Bird nut that I am, the birds were top-of-mind when I thought of Illustration Friday's current theme of superstition for a moment. Pick up a copy of Graeme Gibson's The Bedside Book of Birds and you'll be spending hours discovering the historic worldwide fixation mankind has with the ties between birds, omens and superstition. And one of the most curious, untraceable and far-reaching omens out there is of "the bird in the house".
At first, I was set to take this concept in a Gary Larson-esque twist, with one bird warning another of the perils it faces in entering the birdhouse; a more straight-up cartoon. It was the designer in me that abandoned that path for what you see here.
This is a good example of not giving up on a doodle. This illustration began in pencil on the back of some scrap paper, as I fleshed out the idea in particular, the perspective over lunch at work one day. When I opened my sketchbook to create a crisper, more finite version, I found myself unable to duplicate the doodle's vision. So I inked the scrap paper pencil job and erased surrounding notes and scribbles in Photoshop. From there a palette was selected and colouring and texturing were completed on the computer.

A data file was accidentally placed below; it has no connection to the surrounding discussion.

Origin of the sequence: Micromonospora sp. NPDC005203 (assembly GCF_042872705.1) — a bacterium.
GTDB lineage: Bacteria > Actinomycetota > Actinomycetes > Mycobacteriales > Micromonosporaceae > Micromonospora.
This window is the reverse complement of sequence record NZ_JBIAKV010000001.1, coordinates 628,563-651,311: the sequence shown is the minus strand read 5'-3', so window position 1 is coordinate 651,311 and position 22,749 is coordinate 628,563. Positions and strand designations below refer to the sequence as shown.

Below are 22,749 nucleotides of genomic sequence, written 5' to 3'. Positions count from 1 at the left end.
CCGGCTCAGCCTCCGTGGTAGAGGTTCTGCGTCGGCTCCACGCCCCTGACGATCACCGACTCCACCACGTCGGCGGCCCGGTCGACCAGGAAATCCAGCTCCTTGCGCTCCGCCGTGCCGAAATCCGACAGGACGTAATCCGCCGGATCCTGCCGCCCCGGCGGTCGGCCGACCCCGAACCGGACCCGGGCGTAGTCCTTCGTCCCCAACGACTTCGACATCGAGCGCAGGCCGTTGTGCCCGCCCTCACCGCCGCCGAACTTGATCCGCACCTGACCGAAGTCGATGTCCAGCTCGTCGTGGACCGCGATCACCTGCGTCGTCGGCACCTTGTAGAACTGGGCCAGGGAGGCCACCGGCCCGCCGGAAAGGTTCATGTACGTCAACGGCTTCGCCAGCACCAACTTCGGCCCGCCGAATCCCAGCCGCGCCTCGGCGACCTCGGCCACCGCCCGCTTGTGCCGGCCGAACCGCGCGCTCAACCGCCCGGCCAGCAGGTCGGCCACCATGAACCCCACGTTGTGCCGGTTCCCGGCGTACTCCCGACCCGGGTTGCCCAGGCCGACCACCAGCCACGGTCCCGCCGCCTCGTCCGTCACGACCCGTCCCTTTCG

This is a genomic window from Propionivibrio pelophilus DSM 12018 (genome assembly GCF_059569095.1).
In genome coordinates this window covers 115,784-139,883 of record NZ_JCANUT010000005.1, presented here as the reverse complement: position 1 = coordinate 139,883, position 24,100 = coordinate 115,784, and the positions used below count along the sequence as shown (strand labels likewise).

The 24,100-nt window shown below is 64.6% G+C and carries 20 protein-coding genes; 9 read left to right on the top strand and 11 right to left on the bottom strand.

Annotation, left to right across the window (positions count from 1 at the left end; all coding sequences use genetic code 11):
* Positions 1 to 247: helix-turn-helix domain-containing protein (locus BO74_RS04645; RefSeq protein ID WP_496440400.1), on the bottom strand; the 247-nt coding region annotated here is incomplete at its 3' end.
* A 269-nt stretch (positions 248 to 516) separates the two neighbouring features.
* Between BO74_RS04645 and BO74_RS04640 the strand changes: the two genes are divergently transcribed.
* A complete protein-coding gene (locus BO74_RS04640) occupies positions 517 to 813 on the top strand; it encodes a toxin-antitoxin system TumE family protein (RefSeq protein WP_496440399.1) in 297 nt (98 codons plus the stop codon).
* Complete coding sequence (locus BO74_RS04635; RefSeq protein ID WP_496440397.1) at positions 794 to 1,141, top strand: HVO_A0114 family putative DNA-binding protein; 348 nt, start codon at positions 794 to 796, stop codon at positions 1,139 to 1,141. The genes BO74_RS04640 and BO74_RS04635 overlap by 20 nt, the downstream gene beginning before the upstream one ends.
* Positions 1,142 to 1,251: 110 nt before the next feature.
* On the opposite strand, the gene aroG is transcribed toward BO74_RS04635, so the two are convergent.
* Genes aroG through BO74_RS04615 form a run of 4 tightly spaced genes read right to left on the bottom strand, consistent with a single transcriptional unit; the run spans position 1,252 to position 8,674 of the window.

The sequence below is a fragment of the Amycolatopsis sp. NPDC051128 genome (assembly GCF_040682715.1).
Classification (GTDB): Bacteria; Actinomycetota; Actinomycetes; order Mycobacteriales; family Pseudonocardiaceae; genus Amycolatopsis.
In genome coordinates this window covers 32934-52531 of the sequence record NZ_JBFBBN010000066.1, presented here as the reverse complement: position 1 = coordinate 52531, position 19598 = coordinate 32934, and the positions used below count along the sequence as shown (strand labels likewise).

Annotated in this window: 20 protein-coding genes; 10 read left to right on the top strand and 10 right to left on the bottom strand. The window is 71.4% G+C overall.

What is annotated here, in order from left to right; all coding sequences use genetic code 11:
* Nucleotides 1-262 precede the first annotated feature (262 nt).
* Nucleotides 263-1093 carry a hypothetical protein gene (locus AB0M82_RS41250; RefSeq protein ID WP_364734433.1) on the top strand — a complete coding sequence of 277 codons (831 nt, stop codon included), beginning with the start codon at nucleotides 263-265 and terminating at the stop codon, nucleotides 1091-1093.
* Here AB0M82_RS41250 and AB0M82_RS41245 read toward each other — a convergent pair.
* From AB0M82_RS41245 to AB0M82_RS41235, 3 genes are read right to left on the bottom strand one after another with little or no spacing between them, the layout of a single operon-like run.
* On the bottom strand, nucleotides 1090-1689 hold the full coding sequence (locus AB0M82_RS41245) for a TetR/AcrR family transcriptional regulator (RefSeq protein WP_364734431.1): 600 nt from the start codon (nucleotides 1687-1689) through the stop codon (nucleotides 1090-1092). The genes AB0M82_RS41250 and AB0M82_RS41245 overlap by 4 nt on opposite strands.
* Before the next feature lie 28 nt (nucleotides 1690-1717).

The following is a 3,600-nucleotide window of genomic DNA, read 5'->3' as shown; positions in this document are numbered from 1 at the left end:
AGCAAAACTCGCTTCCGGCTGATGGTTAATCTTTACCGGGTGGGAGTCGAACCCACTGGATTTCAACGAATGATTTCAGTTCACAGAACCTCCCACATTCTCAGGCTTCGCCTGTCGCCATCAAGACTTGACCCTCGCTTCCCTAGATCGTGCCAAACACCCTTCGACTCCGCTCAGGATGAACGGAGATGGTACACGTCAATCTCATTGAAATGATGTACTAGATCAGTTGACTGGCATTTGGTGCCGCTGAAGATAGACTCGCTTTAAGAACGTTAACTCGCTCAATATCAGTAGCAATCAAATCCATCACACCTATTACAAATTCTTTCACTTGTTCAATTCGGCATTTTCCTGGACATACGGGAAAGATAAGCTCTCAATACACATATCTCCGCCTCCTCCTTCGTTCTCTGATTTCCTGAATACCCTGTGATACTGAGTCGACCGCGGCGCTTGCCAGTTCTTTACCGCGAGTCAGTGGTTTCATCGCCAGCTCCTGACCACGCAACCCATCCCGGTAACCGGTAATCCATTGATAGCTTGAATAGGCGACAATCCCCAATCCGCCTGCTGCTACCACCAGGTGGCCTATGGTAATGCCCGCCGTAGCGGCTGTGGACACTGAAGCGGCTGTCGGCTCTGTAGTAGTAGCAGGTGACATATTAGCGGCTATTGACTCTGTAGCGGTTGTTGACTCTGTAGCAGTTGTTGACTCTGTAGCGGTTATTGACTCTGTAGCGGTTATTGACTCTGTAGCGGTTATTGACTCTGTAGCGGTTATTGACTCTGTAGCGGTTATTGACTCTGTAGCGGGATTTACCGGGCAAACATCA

You can click here for a better look at the detail.
November 15, 2007
Probably the most time-consuming spare-time vacuum over the past few weeks has been the editing and design of my inaugural edition of the Society of Graphic Designers of Canada's (GDC) Manitoba chapter electronic newsletter. Since roughly this time last year, I've been serving as the communications chair for the Manitoba chapter – a fairly unassuming duty – but had also been delaying work on the (approximately) semi-annual newsletter, one of my chief responsibilities. But a recent glut of local design happenings and story ideas helped pave the way nicely for the project to once again take flight. With its official release this afternoon, I am proud to report that I am finished with my Reason I Don't Blog As Much series.